UK Autumn Statement 2022 – key tax highlights

2 minute read

On 17 November 2022, the UK Government announced a number of significant tax measures in its Autumn Statement.

There were no real surprises this time as many of the measures had been trailed in recent days.  The tax changes themselves are less dramatic than those announced in the Mini-Budget, with no changes to the headline corporation tax, income tax or CGT rates, albeit the CGT annual exempt amount and the income tax dividend allowance are to be reduced and the income tax 45% additional rate threshold is to be reduced by nearly £25k.

One of the major, but not unexpected, announcements was the increase in the rate of the recently introduced energy profits levy from 25% to 35% on the profits of oil and gas companies operating in the UK and the UK Continental Shelf, with a modified form of the investment allowance remaining.  These changes are accompanied by the introduction of the new 45% electricity generator levy.

While the reduction in R&D SME relief is likely to disappoint early-stage companies, this reduction combined with the increase in the R&D expenditure credit (“RDEC”) would seem to incentive faster growth, and the commitment to simply the R&D relief regime is also encouraging.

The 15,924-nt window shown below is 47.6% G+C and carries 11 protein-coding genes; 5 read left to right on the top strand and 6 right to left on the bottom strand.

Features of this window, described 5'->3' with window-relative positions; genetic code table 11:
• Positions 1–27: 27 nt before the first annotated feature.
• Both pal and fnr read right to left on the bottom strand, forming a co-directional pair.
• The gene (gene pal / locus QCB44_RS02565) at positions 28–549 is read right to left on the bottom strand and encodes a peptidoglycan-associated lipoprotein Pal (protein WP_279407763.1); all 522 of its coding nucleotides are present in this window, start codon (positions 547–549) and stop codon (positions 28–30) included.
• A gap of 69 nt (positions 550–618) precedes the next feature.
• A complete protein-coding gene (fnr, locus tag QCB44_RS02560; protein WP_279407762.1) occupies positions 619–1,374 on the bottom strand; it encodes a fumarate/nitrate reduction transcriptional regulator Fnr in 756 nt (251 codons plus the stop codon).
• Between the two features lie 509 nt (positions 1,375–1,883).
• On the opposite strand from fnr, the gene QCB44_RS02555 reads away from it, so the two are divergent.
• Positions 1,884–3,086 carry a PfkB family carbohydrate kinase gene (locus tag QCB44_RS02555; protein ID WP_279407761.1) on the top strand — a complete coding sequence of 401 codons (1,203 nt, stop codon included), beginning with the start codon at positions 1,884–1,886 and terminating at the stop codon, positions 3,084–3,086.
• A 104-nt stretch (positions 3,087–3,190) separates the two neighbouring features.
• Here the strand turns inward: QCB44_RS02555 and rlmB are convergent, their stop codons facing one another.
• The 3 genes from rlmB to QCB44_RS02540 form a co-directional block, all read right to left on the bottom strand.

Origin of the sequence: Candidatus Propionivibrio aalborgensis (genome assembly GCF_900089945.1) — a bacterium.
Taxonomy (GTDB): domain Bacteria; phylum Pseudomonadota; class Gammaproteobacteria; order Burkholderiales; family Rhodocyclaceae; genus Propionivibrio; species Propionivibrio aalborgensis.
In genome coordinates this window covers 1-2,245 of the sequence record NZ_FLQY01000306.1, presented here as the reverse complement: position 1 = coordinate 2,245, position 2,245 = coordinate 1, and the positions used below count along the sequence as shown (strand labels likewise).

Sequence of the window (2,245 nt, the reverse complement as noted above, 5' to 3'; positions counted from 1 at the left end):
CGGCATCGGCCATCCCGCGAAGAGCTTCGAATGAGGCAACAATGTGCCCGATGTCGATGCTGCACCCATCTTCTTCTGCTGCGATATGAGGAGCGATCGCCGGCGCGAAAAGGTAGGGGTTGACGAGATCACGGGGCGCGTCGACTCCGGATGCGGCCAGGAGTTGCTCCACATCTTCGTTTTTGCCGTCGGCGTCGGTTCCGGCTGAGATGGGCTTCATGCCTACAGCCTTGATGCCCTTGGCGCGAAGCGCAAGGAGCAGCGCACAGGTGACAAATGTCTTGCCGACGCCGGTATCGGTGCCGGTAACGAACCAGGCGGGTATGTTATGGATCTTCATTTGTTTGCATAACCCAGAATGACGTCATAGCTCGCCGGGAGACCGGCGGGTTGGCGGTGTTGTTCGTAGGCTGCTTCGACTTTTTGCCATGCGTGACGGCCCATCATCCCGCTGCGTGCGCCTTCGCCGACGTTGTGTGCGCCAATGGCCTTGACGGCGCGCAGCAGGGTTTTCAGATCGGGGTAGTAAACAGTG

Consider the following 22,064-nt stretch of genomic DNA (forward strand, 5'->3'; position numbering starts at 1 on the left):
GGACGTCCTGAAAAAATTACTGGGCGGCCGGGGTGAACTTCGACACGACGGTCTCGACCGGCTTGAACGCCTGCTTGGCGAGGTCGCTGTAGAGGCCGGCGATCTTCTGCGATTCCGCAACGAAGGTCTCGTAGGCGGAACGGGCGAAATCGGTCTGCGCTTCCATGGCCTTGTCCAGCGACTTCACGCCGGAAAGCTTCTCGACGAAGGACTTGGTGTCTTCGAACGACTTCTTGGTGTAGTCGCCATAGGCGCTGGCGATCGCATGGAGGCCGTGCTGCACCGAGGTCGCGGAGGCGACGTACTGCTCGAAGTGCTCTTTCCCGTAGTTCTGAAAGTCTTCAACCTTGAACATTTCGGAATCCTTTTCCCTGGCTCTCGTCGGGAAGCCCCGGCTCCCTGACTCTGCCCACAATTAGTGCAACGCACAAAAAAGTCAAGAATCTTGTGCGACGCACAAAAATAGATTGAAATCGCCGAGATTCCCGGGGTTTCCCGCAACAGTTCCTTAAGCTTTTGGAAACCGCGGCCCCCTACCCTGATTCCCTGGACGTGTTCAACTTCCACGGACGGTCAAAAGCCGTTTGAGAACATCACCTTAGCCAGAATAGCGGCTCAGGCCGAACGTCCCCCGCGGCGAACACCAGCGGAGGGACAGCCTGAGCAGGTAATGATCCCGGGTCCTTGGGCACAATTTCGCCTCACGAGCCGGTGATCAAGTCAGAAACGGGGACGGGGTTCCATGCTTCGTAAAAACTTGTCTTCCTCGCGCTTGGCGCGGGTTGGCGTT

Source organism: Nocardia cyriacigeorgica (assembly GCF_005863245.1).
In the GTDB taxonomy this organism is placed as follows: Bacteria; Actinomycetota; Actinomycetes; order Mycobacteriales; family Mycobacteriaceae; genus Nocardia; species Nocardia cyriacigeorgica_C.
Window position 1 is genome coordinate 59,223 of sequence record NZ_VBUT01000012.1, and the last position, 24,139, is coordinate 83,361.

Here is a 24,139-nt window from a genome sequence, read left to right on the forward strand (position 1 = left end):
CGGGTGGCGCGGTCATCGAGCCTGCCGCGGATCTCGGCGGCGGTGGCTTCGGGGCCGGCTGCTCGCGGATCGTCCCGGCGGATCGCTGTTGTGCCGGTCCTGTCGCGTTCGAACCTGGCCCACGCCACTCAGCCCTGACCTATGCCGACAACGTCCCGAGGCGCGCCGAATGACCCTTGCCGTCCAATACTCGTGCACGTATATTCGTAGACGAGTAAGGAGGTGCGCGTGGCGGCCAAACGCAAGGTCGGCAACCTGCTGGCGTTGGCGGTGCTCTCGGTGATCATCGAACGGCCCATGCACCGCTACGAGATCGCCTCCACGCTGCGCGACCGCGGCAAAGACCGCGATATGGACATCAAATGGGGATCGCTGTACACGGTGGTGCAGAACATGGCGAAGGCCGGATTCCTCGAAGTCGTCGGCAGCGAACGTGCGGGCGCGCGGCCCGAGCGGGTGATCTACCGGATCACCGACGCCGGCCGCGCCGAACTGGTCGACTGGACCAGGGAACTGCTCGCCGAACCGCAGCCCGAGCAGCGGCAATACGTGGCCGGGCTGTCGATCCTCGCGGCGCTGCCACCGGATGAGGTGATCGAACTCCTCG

Here are some key highlights, of particular relevance to our practice:

1. Income Tax: (i) the reduction of the 45% additional rate threshold from £150,000 to £125,140 from April 2023, and (ii) a freeze in the personal tax thresholds (until April 2028).  

2. Dividend allowance: the current £2,000 dividend allowance for individuals is to be decreased to £1,000 from April 2023, then further decreased to £500 from April 2024.

3. National Insurance Contributions: a freeze in the NICs thresholds until April 2028.

4. Stamp Duty Land Tax: the previous Chancellor’s announcement relating to the increase in the nil-rate threshold for residential property from £125k to £250k (and from £300k to £425k for first time buyers) is to remain in place until 31 March 2025, after which there is a proposed “sunset clause”.

5. Windfall tax: (i) energy profits levy to be increased from 25% to 35% from 1 January 2023 until March 2028, and (ii) a temporary 45% electricity generator levy is to be introduced from 1 January 2023.

6. Capital Gains Tax: the CGT annual exempt amount is to be reduced from £12,300 to £6,000 from April 2023, and further reduced to £3,000 from April 2024.

7. Research & Development (R&D) Tax Credits: (i) the 13% RDEC is to be increased to 20%, and (ii) the SME R&D relief deduction rate is to be decreased from 130% to 86%, and the SME tax credit from 14.5% to 10%.

If you have any questions or would like to discuss, please contact Jonathan Rosen.